In the wide open fields of Pratt County, Chris Drake and family are keeping watch over newborn calves as they are born in the cold weather.
For many farmers and ranchers in Pratt County, calves being born in February is not uncommon. But several calves born in the past few days at Chris Drake's Farms northeast of Pratt were just a bit unexpected.
"The bulk of our cow herd will start calving at the end of February," Chris Drake said on Wednesday. "But I bought a couple of bred heifers at the sale and wasn't quite sure when they would start calving. There are three calves on the ground out here already from them."
Chris and Jodi Drake, and their daughters, Madeline and Caroline, have been life-long farmers and all are used to the extra care they need to provide for their cow-calf herd, especially when the weather turns bad.
"We definitely have to get out here and check on them more often," said Jodi Drake. "We haul water to them every day, but when calves are coming we check every few hours to make sure the mothers are taking care of them."
When the weather is below freezing, family members, including Chris's dad, Randy Drake, break ice in the water tank to make sure the cows get enough water.
"I was so lucky to get calf-watch last weekend, when the weather was nice and sunny," Jodi Drake said. "I even had Madeline go out on her horse several hours to look for a calf we thought might have been born but couldn't find. It was a perfect day for a ride."
The Drake Farms’ 60-head cow herd is currently out on several acres of mile stubble, foraging the field for stalks. It's good feed, but there isn't a lot of protection from the elements on the flat land. Most of the cows are hardy Angus or Angus-crosses, able to withstand the up-and-down temperatures of late, Chris Drake said. But it is the young and old ones he worries about.
"A few days ago we had a calf go under the hot-wire and walk down the road about dark," he said. "Our area road grader found him across the road and in the ditch, and it was a good thing he was able to get him back where he belonged. I guess he was just looking for a warm spot out of the wind."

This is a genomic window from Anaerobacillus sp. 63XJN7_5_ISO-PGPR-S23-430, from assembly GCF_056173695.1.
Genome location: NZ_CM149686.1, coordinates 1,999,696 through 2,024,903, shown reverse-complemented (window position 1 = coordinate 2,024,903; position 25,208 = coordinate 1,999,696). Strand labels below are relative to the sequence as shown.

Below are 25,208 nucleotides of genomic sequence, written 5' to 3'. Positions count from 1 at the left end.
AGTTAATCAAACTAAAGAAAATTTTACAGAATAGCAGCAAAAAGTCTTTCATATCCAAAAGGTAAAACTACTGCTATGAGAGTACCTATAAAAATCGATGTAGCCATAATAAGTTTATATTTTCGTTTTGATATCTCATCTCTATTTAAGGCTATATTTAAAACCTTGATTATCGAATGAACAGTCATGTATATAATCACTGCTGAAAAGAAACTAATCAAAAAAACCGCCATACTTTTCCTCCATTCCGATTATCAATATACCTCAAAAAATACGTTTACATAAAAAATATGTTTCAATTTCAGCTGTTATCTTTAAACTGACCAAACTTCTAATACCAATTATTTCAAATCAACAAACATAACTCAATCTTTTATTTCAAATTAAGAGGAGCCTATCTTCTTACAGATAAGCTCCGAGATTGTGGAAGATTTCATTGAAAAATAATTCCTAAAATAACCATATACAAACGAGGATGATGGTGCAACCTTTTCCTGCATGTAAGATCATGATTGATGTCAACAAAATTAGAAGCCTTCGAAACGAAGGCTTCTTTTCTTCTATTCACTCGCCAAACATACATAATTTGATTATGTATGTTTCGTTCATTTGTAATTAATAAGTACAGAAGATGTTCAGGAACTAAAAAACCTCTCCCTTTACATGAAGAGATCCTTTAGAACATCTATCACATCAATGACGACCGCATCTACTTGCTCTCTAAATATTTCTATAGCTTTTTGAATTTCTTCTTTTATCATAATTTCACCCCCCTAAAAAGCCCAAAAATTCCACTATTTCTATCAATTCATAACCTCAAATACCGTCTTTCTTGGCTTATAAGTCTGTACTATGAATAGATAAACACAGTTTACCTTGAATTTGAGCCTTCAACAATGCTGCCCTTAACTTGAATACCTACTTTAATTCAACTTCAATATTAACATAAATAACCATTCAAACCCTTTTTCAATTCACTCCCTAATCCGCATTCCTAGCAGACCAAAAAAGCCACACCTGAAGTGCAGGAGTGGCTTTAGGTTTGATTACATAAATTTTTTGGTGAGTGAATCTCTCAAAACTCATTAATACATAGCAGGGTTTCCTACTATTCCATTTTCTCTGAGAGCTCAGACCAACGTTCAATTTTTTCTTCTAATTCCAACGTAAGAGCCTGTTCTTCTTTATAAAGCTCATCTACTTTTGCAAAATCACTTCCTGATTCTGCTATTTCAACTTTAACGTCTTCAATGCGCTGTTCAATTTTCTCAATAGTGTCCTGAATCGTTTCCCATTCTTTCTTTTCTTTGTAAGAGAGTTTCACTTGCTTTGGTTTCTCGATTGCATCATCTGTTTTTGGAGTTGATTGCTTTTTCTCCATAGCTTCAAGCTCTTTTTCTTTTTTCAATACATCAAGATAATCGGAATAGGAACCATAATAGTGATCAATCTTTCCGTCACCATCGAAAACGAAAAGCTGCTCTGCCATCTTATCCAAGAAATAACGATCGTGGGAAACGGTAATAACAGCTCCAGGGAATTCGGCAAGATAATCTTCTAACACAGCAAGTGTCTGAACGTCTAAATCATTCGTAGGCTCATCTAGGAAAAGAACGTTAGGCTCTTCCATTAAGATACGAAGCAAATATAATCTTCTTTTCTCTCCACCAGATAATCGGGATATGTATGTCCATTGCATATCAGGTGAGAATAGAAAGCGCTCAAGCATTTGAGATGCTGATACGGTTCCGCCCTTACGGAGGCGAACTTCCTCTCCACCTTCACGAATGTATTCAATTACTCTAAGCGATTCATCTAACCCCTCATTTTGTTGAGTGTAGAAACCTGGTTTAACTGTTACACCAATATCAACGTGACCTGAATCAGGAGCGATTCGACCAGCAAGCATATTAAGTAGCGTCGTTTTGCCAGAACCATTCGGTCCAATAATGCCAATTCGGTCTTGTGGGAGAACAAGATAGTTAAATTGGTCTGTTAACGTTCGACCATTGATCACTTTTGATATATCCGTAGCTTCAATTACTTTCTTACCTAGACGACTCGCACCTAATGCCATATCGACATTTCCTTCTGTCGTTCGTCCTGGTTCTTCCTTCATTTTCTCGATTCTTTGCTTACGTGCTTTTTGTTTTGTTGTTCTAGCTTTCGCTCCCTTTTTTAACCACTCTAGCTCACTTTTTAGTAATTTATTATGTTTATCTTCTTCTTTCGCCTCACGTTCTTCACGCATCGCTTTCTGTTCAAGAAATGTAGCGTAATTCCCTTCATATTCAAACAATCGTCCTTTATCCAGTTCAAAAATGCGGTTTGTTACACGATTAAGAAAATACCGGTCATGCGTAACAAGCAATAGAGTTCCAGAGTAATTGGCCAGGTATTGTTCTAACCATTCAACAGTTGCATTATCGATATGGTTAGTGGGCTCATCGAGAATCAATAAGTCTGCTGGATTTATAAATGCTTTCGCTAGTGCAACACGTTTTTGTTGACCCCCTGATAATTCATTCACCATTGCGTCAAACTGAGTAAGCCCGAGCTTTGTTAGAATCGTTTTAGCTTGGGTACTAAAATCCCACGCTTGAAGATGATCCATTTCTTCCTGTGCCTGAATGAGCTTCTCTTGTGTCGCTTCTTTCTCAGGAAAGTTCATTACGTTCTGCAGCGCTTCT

The calves raised at Drake Farms will be market beef by next fall, with several going straight to the locker at T&W Meats in Cunningham. So the extra care taken now, at calving time, is well worth the effort to keep them alive and thriving through cold weather.
Drake said the majority of their farm income still comes through crop production of winter wheat, milo or sorghum, dry-land corn and dry-land beans, but he enjoys running cattle and continues to build up his herd.
"We all have to have off-the-farm incomes to make ends meet," he said. "But I've been farming in Pratt County since graduating from juco 28 years ago, and running cattle. I can't imagine doing anything else."
Chris Drake leads ag production classes across the state through extension services. He also serves as a USD 382 board of education member. Jodi Drake is the Pratt County Research and Extension Agent, and an avid runner.
"I shared a picture of me running among the cows with my Facebook running group the other day," she said. "If I'm going to be out here checking calves, I might as well be getting my running in too."
The cows don't seem to mind, as long as someone brings them water every day and a few range cubes as a treat.
"It will be easier when we get them moved up to the farmyard," Chris Drake said. "Then they will have access to hay and we can put calves into the barn if the weather is too cold."
Until then, family members vigilantly keep taking their turns at calf-watch, rain or shine, snow, sleet or high wind. It's likely there will be more calves on the ground by morning.